Mar11

The return of Lumbini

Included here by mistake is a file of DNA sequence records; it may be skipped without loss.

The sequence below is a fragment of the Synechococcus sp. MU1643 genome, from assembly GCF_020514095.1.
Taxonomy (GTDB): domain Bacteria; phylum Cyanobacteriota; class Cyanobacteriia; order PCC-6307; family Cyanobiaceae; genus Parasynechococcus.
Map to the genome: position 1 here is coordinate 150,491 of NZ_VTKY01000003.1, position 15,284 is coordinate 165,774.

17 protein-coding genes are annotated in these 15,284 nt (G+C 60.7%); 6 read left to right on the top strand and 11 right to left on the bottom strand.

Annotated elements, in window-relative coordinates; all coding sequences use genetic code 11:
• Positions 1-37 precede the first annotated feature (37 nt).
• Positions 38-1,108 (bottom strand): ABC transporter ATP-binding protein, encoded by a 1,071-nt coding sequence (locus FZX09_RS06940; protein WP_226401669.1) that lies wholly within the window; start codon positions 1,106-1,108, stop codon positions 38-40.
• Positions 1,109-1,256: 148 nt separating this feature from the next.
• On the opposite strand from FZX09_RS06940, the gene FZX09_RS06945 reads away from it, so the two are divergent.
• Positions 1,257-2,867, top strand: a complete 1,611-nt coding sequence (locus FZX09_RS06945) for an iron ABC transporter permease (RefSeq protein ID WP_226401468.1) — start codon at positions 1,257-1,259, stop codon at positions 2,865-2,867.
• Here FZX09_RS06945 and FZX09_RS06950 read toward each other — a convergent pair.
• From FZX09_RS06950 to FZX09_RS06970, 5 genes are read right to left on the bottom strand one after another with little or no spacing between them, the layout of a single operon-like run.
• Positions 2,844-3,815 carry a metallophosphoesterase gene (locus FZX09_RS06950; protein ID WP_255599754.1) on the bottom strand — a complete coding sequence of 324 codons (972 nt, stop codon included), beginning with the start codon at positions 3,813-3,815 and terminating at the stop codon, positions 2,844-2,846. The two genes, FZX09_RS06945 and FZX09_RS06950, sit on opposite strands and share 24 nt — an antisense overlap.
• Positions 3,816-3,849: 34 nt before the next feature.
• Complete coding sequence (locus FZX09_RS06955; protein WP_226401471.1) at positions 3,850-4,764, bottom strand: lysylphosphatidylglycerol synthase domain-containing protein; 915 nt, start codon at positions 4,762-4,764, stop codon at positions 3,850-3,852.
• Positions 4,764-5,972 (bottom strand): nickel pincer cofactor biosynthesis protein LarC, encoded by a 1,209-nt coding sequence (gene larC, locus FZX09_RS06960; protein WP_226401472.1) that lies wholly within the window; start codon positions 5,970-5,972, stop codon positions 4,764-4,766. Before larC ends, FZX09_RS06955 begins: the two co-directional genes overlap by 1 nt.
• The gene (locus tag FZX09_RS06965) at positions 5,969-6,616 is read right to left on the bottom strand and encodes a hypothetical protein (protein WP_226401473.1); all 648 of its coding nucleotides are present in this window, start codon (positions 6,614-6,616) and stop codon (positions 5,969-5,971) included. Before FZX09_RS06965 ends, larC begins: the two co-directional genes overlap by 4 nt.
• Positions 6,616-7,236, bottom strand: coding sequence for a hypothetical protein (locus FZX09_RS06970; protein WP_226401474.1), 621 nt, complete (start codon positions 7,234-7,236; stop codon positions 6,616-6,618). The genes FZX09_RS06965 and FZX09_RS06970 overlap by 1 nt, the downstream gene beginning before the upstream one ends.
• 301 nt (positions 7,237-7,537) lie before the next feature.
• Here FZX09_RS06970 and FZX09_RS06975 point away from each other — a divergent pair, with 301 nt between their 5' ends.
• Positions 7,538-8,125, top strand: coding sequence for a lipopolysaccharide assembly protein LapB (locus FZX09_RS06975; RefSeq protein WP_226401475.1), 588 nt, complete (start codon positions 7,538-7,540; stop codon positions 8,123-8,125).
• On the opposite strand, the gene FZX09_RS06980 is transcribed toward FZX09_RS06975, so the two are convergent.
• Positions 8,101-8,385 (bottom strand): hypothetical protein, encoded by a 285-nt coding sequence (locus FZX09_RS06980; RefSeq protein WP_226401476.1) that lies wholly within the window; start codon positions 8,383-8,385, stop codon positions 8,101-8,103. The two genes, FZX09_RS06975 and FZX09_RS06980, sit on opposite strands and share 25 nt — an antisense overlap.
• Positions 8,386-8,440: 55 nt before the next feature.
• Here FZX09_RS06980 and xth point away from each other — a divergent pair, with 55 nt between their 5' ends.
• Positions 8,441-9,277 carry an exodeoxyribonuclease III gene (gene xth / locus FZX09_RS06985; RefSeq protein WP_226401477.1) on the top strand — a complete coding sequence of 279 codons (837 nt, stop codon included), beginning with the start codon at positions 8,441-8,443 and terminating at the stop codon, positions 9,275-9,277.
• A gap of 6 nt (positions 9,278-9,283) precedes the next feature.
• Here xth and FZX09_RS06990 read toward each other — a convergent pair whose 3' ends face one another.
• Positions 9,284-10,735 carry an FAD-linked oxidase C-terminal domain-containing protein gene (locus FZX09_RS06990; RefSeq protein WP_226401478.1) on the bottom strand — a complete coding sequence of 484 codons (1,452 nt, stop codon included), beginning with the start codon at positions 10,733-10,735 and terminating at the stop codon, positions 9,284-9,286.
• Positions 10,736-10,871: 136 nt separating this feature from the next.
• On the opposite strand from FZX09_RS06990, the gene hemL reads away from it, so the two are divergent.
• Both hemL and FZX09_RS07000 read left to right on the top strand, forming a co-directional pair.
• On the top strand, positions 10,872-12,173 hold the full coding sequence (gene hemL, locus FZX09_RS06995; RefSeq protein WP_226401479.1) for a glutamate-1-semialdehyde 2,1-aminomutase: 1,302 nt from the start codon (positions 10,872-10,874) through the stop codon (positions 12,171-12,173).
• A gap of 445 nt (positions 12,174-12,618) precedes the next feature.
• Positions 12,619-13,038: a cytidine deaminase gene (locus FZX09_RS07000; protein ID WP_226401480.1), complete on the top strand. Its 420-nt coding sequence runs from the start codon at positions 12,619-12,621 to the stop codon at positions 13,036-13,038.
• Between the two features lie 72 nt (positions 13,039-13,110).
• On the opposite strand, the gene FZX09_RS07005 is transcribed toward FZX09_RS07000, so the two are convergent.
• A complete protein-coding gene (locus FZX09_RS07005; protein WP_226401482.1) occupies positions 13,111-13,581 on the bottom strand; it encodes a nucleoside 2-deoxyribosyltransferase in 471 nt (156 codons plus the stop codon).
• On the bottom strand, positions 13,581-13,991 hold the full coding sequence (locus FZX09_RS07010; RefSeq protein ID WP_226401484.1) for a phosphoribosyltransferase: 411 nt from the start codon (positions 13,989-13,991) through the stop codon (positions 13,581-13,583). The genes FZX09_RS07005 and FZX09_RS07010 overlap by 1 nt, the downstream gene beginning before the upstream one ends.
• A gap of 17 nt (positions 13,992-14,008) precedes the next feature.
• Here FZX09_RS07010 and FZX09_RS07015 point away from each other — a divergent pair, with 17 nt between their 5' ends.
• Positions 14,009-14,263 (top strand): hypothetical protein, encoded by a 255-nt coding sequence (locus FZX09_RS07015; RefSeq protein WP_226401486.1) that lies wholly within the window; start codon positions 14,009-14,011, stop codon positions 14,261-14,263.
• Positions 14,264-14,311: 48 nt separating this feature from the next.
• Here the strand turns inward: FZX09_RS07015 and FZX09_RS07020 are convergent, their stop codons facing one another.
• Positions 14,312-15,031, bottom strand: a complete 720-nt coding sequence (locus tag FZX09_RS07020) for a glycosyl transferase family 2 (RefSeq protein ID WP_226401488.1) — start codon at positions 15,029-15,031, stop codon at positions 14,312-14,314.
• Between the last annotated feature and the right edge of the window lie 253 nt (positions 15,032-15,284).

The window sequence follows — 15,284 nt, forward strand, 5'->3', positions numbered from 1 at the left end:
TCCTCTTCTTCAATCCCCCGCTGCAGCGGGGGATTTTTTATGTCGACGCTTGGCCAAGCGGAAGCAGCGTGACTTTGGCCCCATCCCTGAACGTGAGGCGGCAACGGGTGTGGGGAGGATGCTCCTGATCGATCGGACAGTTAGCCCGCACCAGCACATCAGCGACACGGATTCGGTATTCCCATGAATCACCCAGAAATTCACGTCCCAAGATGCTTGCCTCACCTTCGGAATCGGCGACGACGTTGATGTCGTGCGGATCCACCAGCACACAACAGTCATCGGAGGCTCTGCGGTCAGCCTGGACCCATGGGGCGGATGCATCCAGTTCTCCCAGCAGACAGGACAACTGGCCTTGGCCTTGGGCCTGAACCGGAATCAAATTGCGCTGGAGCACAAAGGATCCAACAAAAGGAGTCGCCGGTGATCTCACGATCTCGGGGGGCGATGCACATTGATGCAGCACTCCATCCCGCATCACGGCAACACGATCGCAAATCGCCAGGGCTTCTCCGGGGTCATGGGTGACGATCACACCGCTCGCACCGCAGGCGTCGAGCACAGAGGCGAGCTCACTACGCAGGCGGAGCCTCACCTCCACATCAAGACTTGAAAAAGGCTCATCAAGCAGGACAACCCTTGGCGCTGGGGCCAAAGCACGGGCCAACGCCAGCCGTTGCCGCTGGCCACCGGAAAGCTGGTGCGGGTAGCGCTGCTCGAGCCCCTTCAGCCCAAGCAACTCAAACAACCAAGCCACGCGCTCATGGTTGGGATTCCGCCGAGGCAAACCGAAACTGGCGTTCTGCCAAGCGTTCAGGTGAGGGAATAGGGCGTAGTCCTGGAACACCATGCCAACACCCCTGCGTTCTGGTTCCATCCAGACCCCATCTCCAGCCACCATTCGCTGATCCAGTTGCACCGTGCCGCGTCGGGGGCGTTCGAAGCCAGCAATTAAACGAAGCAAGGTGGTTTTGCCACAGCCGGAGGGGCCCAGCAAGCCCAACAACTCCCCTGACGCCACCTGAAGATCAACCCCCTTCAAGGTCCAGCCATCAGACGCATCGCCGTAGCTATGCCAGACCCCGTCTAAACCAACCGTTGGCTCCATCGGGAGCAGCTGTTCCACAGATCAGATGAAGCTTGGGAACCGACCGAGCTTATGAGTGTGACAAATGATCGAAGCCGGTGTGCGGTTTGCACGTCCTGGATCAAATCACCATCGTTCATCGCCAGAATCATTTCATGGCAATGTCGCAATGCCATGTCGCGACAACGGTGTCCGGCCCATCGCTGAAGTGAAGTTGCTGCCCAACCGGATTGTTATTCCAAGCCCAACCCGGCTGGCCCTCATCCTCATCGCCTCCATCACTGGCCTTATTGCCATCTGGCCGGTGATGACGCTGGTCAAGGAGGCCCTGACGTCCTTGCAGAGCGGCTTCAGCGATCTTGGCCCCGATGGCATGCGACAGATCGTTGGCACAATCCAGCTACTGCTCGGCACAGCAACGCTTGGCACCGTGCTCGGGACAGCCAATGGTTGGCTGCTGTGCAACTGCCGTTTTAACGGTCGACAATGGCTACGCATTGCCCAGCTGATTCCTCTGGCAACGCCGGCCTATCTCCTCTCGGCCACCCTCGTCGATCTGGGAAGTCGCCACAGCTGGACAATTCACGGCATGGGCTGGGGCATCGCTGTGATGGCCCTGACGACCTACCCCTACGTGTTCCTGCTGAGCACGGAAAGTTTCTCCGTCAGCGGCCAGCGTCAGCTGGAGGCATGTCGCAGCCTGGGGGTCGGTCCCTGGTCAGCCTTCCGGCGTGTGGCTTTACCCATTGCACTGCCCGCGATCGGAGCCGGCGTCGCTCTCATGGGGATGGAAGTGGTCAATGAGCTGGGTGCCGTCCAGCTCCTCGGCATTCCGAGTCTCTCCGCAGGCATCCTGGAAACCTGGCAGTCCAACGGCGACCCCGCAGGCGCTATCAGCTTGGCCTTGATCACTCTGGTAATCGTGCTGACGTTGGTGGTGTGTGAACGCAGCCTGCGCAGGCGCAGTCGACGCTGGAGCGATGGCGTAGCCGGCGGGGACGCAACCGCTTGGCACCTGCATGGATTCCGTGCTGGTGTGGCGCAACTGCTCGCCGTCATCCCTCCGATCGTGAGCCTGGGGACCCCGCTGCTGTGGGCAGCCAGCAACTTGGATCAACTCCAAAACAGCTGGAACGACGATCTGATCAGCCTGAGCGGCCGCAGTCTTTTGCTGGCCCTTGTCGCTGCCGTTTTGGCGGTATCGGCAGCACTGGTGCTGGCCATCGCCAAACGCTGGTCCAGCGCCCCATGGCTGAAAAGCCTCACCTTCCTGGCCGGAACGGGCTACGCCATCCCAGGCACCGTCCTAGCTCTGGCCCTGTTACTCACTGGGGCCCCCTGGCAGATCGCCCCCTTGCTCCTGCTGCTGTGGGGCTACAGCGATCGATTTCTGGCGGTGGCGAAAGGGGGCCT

Yes Lumbini part two, as Ellen signposted I'd like to say something too. Not much to look at in Buddha Nagar the small commercial hub. Even Clint Eastwood would have wafted through and not paid much attention while drifting the high planes. Maybe a gnarled old gunslinger chatting to a colleague too young to be dead yet. We chose our room cheap and got what we paid for. Chose the Lotus cafe for beer and food. Does anybody do bad food? Chatted to some lovely Canadian women and a Thai guy. They came from the equivalent of Cornwall, prince so and so Island in the Far East of Canada. It gets very cold there. Back to Lumbini, the only example I know of a Religious United Nations setup. Some bright visionary brought up the land surrounding the Buddhas birthplace, a sizeable chunk of the marshy mosquito and malaria infested area of Nepal called the Terai. It's a long slither of land separating the Himalaya and the Indian hoards. It gets pretty steamy and grows most of the food. The purchaser did some extensive land and waterscaping and set up 40+ lots so that each country's Buddhist tradition could set up their own temple. You have to hand it to the Buddhists, great idea. Imagine Christians contemplating a similar setup. We hired bikes to get around the site. The whole place is only slightly down at heel. Lots of guards. Loads of non-urgent building work going on. Some sumptuous temples. We chose the most pristine, which of course was German funded according to the gate keeper. The only blades of grass out of position were those that had grown a little in the hour since they were last cut. The large heavy prayer wheels ran as smooth as a Merc. It was beautiful in a kitch way. The Puja that Ellen described was in full flow. After a few seconds settling in at the back with other Western gawpers the atmosphere could be appreciated. Obviously a holy and venerable place. But interestingly not holier than thou. The young boy monks shifting fiddling and nudging with big grins. Teenager monks whispering jokes to each other. The lama often just looked around cleaning his glasses. And in amongst all of this a tall lanky youngish monk was slowly going round all the assembled dishing out tea from a huge tea pot. Then I saw that as well as the usual cushion to sit on and small table to place holy words most monks had a collection of other goods including tea cups hidden under the desks. This was a living service, a...